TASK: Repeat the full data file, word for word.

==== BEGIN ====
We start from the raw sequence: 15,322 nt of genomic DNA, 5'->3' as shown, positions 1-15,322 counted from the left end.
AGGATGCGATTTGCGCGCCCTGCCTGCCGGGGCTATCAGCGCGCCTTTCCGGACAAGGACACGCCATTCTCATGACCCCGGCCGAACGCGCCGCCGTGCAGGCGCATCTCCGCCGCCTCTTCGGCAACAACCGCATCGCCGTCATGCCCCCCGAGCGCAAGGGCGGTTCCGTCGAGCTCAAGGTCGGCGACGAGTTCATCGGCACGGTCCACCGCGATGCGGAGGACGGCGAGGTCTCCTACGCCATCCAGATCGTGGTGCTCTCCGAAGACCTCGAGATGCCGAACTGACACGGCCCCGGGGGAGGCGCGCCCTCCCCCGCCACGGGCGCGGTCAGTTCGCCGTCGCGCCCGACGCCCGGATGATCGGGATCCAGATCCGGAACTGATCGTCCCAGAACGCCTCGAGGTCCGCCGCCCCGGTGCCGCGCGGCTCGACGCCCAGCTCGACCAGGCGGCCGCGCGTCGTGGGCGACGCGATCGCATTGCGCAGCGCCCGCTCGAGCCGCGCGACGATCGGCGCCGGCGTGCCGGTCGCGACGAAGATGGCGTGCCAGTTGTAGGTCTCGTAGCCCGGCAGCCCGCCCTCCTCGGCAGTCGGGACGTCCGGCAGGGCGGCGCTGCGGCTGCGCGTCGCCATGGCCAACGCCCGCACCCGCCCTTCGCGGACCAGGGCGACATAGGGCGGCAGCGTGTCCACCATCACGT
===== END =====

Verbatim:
We start from the raw sequence: 15,322 nt of genomic DNA, 5'->3' as shown, positions 1-15,322 counted from the left end.
AGGATGCGATTTGCGCGCCCTGCCTGCCGGGGCTATCAGCGCGCCTTTCCGGACAAGGACACGCCATTCTCATGACCCCGGCCGAACGCGCCGCCGTGCAGGCGCATCTCCGCCGCCTCTTCGGCAACAACCGCATCGCCGTCATGCCCCCCGAGCGCAAGGGCGGTTCCGTCGAGCTCAAGGTCGGCGACGAGTTCATCGGCACGGTCCACCGCGATGCGGAGGACGGCGAGGTCTCCTACGCCATCCAGATCGTGGTGCTCTCCGAAGACCTCGAGATGCCGAACTGACACGGCCCCGGGGGAGGCGCGCCCTCCCCCGCCACGGGCGCGGTCAGTTCGCCGTCGCGCCCGACGCCCGGATGATCGGGATCCAGATCCGGAACTGATCGTCCCAGAACGCCTCGAGGTCCGCCGCCCCGGTGCCGCGCGGCTCGACGCCCAGCTCGACCAGGCGGCCGCGCGTCGTGGGCGACGCGATCGCATTGCGCAGCGCCCGCTCGAGCCGCGCGACGATCGGCGCCGGCGTGCCGGTCGCGACGAAGATGGCGTGCCAGTTGTAGGTCTCGTAGCCCGGCAGCCCGCCCTCCTCGGCAGTCGGGACGTCCGGCAGGGCGGCGCTGCGGCTGCGCGTCGCCATGGCCAACGCCCGCACCCGCCCTTCGCGGACCAGGGCGACATAGGGCGGCAGCGTGTCCACCATCACGT